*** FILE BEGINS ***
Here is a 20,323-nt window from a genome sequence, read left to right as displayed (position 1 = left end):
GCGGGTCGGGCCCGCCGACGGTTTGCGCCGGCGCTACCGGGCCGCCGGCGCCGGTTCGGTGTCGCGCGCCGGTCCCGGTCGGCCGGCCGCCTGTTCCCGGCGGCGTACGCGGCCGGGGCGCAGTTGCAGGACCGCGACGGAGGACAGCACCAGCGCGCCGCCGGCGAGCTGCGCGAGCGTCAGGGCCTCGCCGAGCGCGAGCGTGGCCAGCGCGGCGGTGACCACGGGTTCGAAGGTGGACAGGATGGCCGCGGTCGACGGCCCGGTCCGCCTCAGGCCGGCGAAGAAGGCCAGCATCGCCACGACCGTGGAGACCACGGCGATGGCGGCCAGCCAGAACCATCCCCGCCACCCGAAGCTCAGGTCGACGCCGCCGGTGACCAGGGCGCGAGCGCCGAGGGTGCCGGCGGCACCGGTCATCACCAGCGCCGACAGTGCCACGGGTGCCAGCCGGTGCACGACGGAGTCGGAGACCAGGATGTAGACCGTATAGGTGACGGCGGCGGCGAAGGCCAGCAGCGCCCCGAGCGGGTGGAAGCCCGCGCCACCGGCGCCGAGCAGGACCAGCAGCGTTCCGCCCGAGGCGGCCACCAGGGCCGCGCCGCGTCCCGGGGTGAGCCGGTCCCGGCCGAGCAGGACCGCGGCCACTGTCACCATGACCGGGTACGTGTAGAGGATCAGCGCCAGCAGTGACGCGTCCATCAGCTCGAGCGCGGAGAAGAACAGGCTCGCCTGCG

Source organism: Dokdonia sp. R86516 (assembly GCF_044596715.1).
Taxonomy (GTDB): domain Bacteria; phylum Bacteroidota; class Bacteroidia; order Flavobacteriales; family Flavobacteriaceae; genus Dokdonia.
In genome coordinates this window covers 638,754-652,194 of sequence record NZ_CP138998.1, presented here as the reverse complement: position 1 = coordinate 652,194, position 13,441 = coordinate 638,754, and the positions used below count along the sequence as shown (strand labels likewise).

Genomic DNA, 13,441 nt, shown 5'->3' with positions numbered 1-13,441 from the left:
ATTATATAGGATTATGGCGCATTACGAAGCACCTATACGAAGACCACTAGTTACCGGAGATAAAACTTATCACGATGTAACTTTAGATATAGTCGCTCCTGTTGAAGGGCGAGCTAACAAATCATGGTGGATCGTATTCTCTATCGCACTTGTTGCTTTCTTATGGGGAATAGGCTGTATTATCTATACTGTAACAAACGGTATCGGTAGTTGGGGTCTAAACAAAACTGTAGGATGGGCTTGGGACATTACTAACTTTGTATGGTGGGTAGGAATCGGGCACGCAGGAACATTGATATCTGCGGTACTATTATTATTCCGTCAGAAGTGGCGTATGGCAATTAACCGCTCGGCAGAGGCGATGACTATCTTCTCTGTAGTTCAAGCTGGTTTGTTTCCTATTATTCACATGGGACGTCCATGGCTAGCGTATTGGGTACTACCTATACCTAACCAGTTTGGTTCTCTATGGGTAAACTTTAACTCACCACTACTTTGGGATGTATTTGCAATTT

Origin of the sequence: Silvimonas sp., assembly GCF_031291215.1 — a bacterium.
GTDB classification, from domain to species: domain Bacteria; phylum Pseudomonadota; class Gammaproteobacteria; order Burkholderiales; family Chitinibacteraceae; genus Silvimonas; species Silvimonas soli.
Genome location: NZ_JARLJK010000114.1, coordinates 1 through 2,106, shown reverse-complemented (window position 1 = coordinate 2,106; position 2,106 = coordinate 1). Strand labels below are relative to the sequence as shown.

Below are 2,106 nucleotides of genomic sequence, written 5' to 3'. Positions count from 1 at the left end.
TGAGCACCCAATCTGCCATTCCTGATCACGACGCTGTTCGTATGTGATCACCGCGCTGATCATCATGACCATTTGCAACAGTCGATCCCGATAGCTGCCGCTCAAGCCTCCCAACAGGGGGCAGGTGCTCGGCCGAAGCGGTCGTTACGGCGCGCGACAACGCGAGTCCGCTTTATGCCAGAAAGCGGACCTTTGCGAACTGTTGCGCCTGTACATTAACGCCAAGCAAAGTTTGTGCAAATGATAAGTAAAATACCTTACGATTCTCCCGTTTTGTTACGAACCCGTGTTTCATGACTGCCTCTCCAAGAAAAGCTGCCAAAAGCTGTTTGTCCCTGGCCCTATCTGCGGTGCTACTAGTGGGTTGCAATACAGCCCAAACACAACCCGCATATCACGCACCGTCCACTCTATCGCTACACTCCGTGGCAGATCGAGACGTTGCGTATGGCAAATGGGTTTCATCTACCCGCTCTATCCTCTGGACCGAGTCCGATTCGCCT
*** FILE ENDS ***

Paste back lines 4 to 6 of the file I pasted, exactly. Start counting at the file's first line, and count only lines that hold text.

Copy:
Taxonomy (GTDB): domain Bacteria; phylum Bacteroidota; class Bacteroidia; order Flavobacteriales; family Flavobacteriaceae; genus Dokdonia.
In genome coordinates this window covers 638,754-652,194 of sequence record NZ_CP138998.1, presented here as the reverse complement: position 1 = coordinate 652,194, position 13,441 = coordinate 638,754, and the positions used below count along the sequence as shown (strand labels likewise).

Genomic DNA, 13,441 nt, shown 5'->3' with positions numbered 1-13,441 from the left: